Governor Jared Polis on June 11 signed whistleblower protections into law to prohibit retaliation against workers who speak out about unsafe work conditions during a public health emergency.
The law prohibits a “principal” from taking adverse action or retaliating against a worker for raising any “reasonable concern” in good faith about workplace violations of government health or safety rules or about an “otherwise significant workplace threat to health or safety.” related to a public health emergency declared by the governor or state or local public health agencies.
The definition of “principal” extends to private employers, government agencies and entities that contract with five or more independent contractors in the state, and the protections cover employees and contractors.
Aggrieved workers who have exhausted administrative measures through the Division of Labor Standards and Statistics will be able to sue a principal in state court to recover damages and attorney fees.
The bill’s sponsors say the protections are needed for a safe reopening of businesses in the state. “People need to feel safe going to their employers about workplace safety concerns,” said co-sponsor Sen. Brittany Pettersen, a Democrat from Lakewood, in a news release.
“Unfortunately, during the COVID outbreak, too many workers experienced retaliation when they spoke up. This new law will ensure that all Coloradans can return to work safely without being forced to choose between risking their life or losing their job.”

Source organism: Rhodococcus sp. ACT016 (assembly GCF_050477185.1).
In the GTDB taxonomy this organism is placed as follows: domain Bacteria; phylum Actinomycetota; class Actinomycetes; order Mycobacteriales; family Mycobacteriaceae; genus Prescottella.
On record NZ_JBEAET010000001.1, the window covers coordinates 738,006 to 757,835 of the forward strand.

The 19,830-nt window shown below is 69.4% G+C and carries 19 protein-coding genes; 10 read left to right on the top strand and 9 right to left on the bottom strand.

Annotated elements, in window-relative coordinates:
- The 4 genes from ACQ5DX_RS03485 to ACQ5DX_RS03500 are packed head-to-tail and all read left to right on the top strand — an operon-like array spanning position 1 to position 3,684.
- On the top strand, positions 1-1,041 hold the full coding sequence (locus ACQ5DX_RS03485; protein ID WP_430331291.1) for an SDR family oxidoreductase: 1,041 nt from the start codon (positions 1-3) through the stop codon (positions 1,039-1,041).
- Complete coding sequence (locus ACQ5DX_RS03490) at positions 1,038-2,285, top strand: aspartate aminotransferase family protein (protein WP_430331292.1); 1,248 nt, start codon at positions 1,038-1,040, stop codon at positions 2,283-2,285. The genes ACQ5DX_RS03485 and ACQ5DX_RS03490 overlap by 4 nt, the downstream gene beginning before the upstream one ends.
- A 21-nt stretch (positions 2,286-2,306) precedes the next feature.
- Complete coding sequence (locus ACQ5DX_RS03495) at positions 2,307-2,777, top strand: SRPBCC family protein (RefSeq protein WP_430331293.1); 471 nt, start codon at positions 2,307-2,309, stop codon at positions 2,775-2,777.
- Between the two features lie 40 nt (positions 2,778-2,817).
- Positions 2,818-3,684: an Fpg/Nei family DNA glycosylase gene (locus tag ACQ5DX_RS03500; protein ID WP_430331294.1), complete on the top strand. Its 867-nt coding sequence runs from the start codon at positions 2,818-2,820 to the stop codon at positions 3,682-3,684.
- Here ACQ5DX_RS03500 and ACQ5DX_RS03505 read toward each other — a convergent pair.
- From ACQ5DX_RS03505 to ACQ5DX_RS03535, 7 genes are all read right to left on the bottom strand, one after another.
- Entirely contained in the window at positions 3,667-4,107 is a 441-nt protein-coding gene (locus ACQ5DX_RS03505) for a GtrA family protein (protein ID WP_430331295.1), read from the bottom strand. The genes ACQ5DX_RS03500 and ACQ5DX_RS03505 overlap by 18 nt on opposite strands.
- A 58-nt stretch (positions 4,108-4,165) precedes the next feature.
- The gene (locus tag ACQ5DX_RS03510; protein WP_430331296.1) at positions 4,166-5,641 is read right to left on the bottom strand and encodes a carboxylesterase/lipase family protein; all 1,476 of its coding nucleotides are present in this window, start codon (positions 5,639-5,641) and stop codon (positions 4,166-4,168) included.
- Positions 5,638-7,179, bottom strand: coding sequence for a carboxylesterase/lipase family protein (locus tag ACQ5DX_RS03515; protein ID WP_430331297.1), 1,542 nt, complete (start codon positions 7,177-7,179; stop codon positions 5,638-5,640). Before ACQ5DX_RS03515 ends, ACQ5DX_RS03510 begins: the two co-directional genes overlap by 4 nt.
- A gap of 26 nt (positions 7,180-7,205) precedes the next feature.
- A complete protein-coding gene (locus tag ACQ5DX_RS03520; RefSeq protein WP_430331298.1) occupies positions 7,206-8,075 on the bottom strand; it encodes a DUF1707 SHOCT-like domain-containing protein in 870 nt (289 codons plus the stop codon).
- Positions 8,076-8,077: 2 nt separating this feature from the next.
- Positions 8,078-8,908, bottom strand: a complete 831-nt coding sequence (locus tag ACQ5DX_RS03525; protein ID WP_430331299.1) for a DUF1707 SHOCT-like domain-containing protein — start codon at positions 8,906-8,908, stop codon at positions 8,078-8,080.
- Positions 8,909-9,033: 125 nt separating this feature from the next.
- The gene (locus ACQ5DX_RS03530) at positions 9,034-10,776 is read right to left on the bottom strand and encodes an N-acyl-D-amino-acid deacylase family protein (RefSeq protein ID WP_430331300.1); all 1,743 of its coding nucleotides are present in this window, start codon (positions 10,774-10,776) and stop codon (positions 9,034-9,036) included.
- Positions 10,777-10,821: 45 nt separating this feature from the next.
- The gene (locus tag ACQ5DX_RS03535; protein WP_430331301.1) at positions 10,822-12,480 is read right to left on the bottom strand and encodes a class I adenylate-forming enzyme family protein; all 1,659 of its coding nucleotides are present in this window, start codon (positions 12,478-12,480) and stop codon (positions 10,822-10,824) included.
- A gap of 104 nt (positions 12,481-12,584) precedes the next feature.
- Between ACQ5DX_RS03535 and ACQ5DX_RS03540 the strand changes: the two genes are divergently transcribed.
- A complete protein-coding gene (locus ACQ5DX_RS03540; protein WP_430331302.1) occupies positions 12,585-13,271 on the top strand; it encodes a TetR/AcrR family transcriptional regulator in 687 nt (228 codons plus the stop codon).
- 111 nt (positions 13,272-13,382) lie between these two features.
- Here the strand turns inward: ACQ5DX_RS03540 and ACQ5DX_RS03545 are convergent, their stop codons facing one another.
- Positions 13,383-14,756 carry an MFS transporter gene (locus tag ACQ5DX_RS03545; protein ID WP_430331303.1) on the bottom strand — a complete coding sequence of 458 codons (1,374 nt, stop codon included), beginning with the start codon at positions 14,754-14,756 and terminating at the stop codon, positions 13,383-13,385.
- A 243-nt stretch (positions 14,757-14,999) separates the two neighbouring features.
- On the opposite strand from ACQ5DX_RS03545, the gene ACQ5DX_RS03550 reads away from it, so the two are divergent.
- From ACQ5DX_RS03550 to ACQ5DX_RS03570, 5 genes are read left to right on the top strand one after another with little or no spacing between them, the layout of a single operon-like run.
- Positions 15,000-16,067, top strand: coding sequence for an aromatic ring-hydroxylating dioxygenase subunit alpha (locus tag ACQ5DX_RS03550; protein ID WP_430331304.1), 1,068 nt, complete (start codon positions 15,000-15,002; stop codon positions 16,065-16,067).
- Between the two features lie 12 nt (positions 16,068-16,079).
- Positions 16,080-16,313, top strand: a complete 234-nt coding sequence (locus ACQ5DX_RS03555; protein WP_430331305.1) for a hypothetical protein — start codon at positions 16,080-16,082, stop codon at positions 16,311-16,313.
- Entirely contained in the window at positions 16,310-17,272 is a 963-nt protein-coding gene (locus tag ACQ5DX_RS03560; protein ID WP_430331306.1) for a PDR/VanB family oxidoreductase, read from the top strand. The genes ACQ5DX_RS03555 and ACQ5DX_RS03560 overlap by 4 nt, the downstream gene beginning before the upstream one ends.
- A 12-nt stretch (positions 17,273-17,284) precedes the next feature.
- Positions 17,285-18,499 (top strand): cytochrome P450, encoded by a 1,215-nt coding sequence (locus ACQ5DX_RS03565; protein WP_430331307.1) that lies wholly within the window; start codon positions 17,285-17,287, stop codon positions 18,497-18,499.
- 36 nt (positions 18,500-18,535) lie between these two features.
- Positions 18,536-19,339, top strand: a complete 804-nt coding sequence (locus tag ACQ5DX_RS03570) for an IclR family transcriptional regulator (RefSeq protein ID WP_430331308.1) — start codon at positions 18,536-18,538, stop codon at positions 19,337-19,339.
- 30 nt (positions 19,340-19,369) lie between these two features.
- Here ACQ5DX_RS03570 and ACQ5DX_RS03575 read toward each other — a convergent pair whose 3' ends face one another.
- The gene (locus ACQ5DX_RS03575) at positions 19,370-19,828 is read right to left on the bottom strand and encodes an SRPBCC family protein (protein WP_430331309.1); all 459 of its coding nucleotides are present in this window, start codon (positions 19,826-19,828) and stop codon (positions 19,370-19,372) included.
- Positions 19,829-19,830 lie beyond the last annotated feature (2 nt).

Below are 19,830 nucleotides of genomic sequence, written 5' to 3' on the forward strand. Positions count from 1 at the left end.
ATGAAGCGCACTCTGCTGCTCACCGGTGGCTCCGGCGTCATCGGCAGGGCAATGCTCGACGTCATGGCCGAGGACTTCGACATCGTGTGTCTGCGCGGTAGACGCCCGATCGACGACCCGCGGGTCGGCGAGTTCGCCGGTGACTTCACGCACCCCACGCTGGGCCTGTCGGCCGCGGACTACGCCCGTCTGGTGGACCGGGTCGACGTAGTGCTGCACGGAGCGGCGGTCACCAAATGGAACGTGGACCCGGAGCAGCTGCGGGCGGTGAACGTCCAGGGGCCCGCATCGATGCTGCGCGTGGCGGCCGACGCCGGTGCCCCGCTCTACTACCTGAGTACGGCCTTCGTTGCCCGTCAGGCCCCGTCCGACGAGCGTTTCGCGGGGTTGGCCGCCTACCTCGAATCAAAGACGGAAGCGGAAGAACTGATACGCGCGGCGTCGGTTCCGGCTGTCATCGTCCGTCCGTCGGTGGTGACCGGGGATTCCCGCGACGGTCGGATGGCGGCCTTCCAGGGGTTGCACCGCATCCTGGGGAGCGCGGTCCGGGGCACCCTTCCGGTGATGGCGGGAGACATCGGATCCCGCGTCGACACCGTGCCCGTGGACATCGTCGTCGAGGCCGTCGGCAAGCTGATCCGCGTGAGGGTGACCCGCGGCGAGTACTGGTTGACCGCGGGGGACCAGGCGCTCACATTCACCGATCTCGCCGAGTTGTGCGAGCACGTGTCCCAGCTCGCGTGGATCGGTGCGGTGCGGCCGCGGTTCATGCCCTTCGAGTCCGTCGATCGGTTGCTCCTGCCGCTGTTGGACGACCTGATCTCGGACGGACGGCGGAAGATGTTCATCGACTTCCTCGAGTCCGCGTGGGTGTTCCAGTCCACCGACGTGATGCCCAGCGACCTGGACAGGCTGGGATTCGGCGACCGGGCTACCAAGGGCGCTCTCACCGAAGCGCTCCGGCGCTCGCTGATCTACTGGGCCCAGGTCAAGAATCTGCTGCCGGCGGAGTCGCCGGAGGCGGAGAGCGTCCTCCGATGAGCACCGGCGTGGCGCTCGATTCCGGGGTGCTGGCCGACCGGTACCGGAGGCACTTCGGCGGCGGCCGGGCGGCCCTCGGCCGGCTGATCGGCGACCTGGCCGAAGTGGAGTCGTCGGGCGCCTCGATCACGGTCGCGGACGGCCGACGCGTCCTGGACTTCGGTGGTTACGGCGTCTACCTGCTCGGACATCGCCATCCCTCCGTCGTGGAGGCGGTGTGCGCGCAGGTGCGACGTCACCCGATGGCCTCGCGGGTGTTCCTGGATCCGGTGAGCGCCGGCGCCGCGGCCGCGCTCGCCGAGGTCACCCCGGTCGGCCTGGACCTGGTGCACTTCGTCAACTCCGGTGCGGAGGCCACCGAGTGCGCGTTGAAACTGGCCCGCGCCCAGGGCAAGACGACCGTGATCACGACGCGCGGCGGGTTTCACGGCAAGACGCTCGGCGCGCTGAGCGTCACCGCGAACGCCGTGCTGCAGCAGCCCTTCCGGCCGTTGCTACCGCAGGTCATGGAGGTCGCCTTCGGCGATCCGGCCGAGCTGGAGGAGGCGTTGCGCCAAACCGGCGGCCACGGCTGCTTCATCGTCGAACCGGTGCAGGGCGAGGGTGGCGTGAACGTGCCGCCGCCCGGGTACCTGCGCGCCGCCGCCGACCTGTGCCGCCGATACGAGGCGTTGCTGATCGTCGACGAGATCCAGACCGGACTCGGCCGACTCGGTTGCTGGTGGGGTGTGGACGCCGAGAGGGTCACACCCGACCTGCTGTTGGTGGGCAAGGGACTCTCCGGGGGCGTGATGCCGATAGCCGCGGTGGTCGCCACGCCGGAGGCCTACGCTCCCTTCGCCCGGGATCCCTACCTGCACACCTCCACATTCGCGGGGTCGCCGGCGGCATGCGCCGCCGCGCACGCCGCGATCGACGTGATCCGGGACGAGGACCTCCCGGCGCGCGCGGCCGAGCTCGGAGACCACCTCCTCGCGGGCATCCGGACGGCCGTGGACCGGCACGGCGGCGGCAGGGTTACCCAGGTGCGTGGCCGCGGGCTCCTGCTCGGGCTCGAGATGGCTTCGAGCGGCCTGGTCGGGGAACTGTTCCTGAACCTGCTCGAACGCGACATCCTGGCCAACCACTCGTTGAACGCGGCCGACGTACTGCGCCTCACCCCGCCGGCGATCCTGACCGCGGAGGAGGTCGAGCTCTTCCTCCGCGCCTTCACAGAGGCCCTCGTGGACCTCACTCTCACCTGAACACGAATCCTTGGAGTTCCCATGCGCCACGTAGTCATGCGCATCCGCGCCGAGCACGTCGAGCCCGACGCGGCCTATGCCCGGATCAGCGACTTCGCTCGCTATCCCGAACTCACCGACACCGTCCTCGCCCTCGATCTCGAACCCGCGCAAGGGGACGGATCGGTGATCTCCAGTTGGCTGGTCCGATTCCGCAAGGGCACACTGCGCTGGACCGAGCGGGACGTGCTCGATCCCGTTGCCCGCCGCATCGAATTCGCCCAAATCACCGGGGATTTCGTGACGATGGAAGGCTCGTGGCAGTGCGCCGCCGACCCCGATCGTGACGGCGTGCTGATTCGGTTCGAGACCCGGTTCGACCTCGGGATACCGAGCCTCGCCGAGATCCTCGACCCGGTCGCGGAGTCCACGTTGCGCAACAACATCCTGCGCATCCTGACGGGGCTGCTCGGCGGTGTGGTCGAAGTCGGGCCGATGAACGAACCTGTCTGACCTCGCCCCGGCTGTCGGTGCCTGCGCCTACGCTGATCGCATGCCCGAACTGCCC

Ogborn Mihm partner Clayton Wire, a plaintiff-side employment attorney who specializes in representing whistleblowers, said the law “really does fill a gap,” particularly for health industry workers
“I listened to the committee hearings on this bill, and the testimony was overwhelmingly by nurses and other health workers who were being put in extremely dangerous situations by employers who are not providing adequate PPE and were violating public health orders,” said Wire, who worked on the language of the bill with proponents of the legislation.
“And when they reported their concerns internally, they were either ignored or, in a lot of cases, retaliated against and either demoted or pushed out entirely,” he said, adding he also expects the law to help workers in retail, hospitality and other industries that require indoor interaction with a lot of people.
The good news for employers, according to Fisher Phillips partner Kristin White, is that the law is limited to situations where a public health order is in place or a public health emergency has been declared. Public health orders in the past have been pretty limited, she said, and in “the immediate past there was not this kind of broad public health order like we’re dealing with right now.”